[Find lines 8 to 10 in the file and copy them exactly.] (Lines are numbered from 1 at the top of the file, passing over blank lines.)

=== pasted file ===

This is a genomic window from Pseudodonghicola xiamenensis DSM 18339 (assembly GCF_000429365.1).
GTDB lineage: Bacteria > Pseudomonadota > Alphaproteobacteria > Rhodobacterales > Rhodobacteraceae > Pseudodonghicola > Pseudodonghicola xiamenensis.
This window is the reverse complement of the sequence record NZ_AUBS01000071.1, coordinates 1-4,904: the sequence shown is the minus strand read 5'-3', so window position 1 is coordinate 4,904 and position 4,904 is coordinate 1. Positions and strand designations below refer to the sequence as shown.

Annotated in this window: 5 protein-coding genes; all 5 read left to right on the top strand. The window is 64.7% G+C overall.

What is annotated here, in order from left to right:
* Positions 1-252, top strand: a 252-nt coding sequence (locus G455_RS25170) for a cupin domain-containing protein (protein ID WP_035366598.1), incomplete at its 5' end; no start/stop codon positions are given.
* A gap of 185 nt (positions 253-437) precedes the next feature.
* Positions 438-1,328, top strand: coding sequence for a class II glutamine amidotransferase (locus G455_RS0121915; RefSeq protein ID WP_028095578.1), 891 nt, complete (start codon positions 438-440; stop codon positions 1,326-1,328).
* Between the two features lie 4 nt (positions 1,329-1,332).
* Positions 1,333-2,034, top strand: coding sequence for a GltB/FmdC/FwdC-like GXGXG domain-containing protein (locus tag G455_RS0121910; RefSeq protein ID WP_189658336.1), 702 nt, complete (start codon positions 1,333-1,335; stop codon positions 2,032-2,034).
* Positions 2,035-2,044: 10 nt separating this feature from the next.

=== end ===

* Positions 438-1,328, top strand: coding sequence for a class II glutamine amidotransferase (locus G455_RS0121915; RefSeq protein ID WP_028095578.1), 891 nt, complete (start codon positions 438-440; stop codon positions 1,326-1,328).
* Between the two features lie 4 nt (positions 1,329-1,332).
* Positions 1,333-2,034, top strand: coding sequence for a GltB/FmdC/FwdC-like GXGXG domain-containing protein (locus tag G455_RS0121910; RefSeq protein ID WP_189658336.1), 702 nt, complete (start codon positions 1,333-1,335; stop codon positions 2,032-2,034).